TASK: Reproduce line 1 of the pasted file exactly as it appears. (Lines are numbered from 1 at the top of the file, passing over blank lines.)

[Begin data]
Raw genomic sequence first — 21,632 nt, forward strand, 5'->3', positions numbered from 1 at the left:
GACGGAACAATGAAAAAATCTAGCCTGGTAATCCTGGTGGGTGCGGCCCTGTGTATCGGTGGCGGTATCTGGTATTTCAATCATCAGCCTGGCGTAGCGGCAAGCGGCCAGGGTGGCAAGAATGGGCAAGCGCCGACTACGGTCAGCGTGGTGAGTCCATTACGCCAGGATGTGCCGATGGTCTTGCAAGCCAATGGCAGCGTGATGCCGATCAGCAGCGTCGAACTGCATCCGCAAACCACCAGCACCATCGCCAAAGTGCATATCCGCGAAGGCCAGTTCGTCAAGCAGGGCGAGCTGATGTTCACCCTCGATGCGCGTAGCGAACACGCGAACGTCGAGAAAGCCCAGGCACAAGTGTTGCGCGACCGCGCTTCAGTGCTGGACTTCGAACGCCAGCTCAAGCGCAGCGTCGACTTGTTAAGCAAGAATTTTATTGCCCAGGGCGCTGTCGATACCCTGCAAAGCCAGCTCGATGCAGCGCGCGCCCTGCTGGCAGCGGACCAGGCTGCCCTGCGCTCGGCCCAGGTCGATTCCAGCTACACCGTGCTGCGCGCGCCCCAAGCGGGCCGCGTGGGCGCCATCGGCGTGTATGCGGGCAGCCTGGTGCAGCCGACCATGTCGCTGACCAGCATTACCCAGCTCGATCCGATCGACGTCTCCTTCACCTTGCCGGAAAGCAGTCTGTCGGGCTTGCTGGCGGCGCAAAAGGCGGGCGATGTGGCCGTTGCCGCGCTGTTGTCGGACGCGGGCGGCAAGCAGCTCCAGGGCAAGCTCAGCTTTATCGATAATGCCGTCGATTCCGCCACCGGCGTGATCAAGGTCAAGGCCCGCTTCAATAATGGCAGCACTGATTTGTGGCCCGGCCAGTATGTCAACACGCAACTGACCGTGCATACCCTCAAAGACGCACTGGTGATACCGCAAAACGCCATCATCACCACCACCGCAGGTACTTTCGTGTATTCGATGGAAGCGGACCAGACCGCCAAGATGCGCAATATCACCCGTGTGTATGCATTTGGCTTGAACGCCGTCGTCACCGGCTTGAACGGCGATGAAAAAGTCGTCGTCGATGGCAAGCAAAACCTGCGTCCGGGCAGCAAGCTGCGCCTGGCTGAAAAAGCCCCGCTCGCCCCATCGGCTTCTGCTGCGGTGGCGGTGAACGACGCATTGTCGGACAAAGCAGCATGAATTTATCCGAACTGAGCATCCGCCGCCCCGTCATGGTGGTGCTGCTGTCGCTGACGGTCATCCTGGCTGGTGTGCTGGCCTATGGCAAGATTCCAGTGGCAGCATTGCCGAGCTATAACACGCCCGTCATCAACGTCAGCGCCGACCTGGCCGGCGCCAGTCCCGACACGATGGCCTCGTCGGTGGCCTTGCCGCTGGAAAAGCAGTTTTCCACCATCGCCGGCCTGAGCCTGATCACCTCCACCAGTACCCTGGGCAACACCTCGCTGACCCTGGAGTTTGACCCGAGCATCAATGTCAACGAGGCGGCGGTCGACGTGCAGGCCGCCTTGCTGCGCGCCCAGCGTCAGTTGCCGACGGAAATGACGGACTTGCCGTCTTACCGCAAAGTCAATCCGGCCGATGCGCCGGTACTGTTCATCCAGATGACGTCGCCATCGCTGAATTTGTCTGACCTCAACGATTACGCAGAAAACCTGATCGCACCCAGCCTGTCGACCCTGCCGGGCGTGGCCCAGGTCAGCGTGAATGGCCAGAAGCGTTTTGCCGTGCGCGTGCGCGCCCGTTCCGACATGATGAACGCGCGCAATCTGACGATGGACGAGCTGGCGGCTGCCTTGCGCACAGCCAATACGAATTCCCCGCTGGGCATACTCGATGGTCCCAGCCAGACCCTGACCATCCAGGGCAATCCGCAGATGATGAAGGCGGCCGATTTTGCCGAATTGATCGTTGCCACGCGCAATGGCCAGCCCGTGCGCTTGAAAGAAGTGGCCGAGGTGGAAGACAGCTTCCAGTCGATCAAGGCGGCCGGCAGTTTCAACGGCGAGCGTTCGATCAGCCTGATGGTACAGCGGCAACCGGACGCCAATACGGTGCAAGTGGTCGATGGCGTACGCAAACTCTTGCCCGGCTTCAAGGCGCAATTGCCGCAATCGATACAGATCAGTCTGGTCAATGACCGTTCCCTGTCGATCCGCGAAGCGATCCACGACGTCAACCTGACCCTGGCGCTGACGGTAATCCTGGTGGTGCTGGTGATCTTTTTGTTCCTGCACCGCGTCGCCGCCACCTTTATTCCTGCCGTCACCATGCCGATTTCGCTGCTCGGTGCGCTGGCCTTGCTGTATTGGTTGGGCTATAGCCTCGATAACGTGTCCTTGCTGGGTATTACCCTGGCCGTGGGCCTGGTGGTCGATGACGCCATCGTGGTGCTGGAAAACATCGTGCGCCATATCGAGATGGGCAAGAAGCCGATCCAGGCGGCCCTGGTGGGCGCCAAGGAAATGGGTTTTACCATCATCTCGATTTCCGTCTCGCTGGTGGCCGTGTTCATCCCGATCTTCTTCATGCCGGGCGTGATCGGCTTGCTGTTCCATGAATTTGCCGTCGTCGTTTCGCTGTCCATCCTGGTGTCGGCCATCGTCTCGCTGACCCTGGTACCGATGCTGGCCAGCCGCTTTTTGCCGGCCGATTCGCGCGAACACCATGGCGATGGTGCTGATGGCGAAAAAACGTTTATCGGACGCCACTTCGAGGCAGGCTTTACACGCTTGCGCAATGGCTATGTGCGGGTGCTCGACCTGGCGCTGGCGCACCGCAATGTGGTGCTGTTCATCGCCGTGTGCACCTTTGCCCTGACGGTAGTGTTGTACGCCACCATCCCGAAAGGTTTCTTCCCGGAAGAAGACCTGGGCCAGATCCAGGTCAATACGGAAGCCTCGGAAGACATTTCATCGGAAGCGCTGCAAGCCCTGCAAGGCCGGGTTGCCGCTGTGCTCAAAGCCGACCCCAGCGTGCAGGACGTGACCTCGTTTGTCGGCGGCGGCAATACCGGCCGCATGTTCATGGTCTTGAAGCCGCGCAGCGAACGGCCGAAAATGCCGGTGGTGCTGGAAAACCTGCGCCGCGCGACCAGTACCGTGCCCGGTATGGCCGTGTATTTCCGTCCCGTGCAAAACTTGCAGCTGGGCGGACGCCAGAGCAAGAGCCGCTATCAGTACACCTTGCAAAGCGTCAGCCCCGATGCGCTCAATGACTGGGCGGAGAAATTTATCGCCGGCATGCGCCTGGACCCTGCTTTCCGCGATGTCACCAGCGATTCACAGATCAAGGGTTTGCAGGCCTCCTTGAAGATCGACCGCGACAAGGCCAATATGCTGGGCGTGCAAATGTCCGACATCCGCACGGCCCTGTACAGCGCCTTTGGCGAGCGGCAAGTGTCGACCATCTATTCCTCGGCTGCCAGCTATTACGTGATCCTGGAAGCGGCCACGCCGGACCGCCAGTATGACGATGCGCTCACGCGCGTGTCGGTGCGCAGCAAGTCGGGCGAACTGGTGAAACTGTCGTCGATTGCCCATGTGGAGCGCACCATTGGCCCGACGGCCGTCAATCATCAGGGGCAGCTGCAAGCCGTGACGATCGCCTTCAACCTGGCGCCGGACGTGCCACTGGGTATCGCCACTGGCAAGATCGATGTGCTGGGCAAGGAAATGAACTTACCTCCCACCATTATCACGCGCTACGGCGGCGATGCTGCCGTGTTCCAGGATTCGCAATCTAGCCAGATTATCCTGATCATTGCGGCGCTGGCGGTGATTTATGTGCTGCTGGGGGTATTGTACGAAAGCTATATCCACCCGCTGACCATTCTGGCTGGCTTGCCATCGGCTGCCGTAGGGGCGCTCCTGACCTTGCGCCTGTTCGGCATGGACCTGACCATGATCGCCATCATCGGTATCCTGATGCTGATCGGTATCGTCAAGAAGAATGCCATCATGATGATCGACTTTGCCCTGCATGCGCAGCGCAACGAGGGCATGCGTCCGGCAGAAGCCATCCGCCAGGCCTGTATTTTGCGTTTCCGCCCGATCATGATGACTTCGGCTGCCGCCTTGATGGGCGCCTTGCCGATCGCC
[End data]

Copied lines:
Raw genomic sequence first — 21,632 nt, forward strand, 5'->3', positions numbered from 1 at the left: